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New curator revives old Shelburne Falls museum

  • Elaine Parmett, curator of the Shelburne Historical Society, with an old spinning wheel and loom in the former Arms Academy. Recorder Staff/Paul Franz

  • Sorting through Arms Academy memorabilia at the Shelburne Historical Society in the former Arms Academy. Recorder Staff/Paul Franz

  • A dining room display at the Shelburne Historical Society in the former Arms Academy. Recorder Staff/Paul Franz

  • An owl waits to be displayed at the Shelburne Historical Society in the former Arms Academy. Recorder Staff/Paul Franz

  • The Shelburne Historical Society in the former Arms Academy in Shelburne Falls. Recorder Staff/Paul Franz

  • A display of house hold items at the Shelburne Historical Society in the former Arms Academy. Recorder Staff/Paul Franz

  • An old kitchen set up at the Shelburne Historical Society in the former Arms Academy. Recorder Staff/Paul Franz

  • A display at the Shelburne Historical Society in the former Arms Academy. Recorder Staff/Paul Franz

  • An old pair of spectacles on display at the Shelburne Historical Society in the former Arms Academy. Recorder Staff/Paul Franz

  • Top left, an owl waits to be displayed at the Shelburne Historical Society in the former Arms Academy. Additionally, an old pair of spectacles, above, and a hat and dress are ready for viewing by visitors. Recorder Staff/Paul Franz



Recorder Staff
Friday, May 05, 2017

SHELBURNE FALLS — Where can you find two antique church organs and the original Memorial Hall theater piano? Or a room-sized loom from the early 1800s, and a Lamson Factory scythe blade handle made in 1833? These are among the 2,000 historic items to be seen in the Shelburne Historical Society museum, housed in the old Arms Academy, on Maple and Church streets.

The two-story building is undergoing a massive spring cleaning in preparation for an open house on Sunday, May 7, from 4 to 7 p.m. The open house is a way to reintroduce the public to the society’s extensive collection of furnishings, photographs, family papers, and to its new curator, Elaine Parmett.

After that, it will be open Thursdays, starting May 11, from 2 to 4 p.m. It will also be open on the second and fourth Sundays of July through October.

Parmett has been on the job for about six weeks and she hopes the open house, along with the collection displays and expanded hours, will bring the building “back to life.”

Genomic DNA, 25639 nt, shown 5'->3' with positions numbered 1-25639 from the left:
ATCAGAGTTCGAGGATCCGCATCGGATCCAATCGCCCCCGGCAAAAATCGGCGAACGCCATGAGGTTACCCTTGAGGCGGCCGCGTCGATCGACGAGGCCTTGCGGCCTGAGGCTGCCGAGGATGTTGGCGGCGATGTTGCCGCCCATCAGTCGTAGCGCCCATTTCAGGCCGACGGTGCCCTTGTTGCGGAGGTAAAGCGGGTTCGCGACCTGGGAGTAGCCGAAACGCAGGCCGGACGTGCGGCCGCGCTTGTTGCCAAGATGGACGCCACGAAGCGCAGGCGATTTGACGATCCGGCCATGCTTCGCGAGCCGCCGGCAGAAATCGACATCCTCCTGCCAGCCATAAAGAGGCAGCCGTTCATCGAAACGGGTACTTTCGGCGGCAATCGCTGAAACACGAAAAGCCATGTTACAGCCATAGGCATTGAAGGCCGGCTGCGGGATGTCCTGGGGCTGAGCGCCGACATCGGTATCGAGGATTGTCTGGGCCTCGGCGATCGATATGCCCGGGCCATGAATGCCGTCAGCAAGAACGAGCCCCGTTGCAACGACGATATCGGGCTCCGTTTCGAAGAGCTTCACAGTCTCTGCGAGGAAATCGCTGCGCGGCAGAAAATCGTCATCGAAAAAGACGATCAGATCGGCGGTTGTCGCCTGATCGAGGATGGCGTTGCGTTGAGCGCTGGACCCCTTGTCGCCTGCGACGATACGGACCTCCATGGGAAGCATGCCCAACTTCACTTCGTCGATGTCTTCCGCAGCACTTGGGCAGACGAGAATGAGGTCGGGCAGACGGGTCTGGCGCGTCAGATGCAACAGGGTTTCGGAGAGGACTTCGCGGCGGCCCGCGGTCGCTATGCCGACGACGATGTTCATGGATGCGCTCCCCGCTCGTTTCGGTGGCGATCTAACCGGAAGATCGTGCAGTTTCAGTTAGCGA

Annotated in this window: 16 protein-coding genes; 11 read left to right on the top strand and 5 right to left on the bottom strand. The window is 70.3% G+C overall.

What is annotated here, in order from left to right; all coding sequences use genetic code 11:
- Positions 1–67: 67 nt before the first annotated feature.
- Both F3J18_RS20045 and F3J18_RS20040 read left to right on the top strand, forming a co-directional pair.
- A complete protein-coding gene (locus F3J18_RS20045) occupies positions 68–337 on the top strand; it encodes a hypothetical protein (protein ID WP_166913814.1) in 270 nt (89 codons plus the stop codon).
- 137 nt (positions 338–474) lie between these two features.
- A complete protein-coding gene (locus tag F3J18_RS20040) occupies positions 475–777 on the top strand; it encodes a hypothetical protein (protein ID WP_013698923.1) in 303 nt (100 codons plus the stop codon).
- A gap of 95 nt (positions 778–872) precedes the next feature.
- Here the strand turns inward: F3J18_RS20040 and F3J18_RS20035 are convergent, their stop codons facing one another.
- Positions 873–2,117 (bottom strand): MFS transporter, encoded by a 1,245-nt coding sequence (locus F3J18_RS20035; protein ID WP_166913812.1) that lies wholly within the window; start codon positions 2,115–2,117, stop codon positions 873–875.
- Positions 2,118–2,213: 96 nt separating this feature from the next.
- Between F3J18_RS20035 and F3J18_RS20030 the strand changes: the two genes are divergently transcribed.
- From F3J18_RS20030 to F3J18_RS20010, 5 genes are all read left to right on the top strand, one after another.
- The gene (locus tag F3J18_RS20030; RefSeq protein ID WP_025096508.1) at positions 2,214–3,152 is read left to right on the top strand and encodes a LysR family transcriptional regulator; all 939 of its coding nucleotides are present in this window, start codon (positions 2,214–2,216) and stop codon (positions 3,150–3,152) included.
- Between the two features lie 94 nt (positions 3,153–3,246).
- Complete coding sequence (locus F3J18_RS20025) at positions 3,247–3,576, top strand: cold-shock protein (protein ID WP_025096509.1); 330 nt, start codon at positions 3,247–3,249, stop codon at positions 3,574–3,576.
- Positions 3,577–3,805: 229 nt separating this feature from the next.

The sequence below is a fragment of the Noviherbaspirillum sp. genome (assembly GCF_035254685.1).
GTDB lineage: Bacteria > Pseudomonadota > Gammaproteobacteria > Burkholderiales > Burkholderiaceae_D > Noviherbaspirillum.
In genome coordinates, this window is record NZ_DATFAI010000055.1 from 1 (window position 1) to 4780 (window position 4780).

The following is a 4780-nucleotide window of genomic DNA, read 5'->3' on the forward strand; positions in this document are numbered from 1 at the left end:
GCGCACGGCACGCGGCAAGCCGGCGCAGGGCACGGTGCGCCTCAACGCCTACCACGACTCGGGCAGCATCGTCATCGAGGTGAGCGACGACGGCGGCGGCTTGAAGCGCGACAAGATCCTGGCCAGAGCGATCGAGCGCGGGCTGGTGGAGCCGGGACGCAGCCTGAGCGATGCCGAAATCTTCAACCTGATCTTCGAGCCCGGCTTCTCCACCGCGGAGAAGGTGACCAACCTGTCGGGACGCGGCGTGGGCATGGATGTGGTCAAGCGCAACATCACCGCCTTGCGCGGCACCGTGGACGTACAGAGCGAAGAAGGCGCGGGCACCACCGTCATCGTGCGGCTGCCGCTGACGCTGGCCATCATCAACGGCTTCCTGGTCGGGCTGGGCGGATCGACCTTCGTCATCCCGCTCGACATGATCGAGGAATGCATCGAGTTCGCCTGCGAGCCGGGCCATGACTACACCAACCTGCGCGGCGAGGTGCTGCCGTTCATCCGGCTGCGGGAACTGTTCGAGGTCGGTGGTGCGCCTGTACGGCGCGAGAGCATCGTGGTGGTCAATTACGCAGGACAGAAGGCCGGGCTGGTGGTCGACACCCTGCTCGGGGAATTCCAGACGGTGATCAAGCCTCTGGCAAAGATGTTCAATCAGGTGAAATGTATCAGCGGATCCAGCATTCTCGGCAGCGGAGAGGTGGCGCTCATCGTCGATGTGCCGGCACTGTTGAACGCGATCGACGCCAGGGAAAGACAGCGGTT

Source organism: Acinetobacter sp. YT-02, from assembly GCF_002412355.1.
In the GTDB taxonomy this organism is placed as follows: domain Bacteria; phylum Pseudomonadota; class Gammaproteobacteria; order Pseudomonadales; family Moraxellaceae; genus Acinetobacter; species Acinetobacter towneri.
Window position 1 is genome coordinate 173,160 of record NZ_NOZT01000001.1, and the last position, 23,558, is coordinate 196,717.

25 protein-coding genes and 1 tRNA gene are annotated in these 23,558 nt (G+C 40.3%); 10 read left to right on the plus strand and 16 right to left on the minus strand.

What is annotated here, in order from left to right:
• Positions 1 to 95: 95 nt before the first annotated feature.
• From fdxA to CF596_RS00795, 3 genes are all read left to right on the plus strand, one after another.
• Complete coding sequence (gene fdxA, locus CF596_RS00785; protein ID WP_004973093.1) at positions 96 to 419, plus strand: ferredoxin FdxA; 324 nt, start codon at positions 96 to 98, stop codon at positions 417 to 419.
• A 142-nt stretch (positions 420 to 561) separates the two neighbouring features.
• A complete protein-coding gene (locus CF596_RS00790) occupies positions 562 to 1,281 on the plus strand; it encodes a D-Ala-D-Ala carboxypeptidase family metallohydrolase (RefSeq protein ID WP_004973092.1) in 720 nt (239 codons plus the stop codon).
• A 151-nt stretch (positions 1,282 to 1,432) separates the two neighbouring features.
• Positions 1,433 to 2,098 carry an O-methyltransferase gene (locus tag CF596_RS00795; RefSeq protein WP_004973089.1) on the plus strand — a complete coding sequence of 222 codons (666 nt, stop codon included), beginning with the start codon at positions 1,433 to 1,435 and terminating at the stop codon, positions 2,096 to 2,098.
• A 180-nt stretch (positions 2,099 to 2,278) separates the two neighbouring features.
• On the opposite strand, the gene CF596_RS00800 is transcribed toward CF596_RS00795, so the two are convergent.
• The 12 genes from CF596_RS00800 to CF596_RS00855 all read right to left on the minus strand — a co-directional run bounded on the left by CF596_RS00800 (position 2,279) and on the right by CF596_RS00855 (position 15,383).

Beyond the pewter dinner plates of Martin Severance (1718-1810), one of Shelburne’s original settlers, the museum has recreated early American rooms, with furnishings that have been donated by Shelburne families. Besides Colonial children’s toys, quilts, clothing and wooden yardsticks printed with the names of bygone industries and shops, the Shelburne Historical Society has church and family papers, business journals and other raw materials for historic research.

As a University of Massachusetts Amherst graduate student in American history, Parmett used the Society’s records about 22 years ago to research Silas Lamson, a founder of what became the Lamson & Goodnow Cutlery. That sparked her interest in the museum and the other items in its collection, said Parmett.

The Historical Society building also now has internet and will be setting up a Facebook page.

The organs on display come from what had been the Emanuel Episcopal Church (now Trinity Church) and from the Baptist Church, near the Main and Water streets intersection, which was razed in 1955.

Parmett, who was part of the Bridge of Flowers Committee for 27 years, is just learning much of the history from the museum artifacts. “Earl Newhall was a major benefactor who made this museum possible,” she said. Newhall, who died at age 86 in 1971, left his home and part of his estate to the Historical Society. He took a lot of photographs of churches and bridges, she said; his many old cameras and photos are now part of the collection. Also Jonas Patch (1825-1909), a professional photographer in his day, also has photographs and daguerreotypes in the museum’s collection.

The Shelburne Historical Society began in 1963 and purchased the old Arms Academy from the town for $1 about 10 years later, according to Parmett. During the 1970s, the Society gathered most of its collection, with objects from the 1700s up to the 20th century.

In June, the Historical Society will host a concert by the Shelburne Falls Military Band, with refreshments at old-time nickel-and-dime prices.

The museum admission is free, although donations are welcomed and help pay for operating expenses. Also, anyone is welcome to join the Historical Society, whether they live in Shelburne or not. Current membership fees are $5 per individual, $8 per family. For more information, call Parmett at 413-625-6150 and leave a message if she isn’t in.